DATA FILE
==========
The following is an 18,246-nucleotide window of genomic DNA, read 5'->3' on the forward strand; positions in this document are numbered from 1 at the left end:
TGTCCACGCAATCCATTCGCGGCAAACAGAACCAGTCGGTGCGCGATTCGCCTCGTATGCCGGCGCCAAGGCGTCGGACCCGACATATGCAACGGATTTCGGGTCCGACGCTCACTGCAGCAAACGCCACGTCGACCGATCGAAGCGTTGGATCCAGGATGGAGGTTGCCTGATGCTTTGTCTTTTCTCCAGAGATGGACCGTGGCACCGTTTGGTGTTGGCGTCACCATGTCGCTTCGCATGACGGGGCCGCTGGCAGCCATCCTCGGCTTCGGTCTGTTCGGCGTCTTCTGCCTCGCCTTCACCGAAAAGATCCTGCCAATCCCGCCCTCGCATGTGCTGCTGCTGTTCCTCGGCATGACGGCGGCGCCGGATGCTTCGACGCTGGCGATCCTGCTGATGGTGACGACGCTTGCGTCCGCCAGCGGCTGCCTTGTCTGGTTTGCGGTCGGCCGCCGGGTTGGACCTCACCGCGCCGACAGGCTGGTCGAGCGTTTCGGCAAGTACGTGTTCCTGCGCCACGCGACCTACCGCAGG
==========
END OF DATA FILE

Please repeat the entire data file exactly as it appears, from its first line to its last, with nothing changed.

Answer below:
The following is an 18,246-nucleotide window of genomic DNA, read 5'->3' on the forward strand; positions in this document are numbered from 1 at the left end:
TGTCCACGCAATCCATTCGCGGCAAACAGAACCAGTCGGTGCGCGATTCGCCTCGTATGCCGGCGCCAAGGCGTCGGACCCGACATATGCAACGGATTTCGGGTCCGACGCTCACTGCAGCAAACGCCACGTCGACCGATCGAAGCGTTGGATCCAGGATGGAGGTTGCCTGATGCTTTGTCTTTTCTCCAGAGATGGACCGTGGCACCGTTTGGTGTTGGCGTCACCATGTCGCTTCGCATGACGGGGCCGCTGGCAGCCATCCTCGGCTTCGGTCTGTTCGGCGTCTTCTGCCTCGCCTTCACCGAAAAGATCCTGCCAATCCCGCCCTCGCATGTGCTGCTGCTGTTCCTCGGCATGACGGCGGCGCCGGATGCTTCGACGCTGGCGATCCTGCTGATGGTGACGACGCTTGCGTCCGCCAGCGGCTGCCTTGTCTGGTTTGCGGTCGGCCGCCGGGTTGGACCTCACCGCGCCGACAGGCTGGTCGAGCGTTTCGGCAAGTACGTGTTCCTGCGCCACGCGACCTACCGCAGG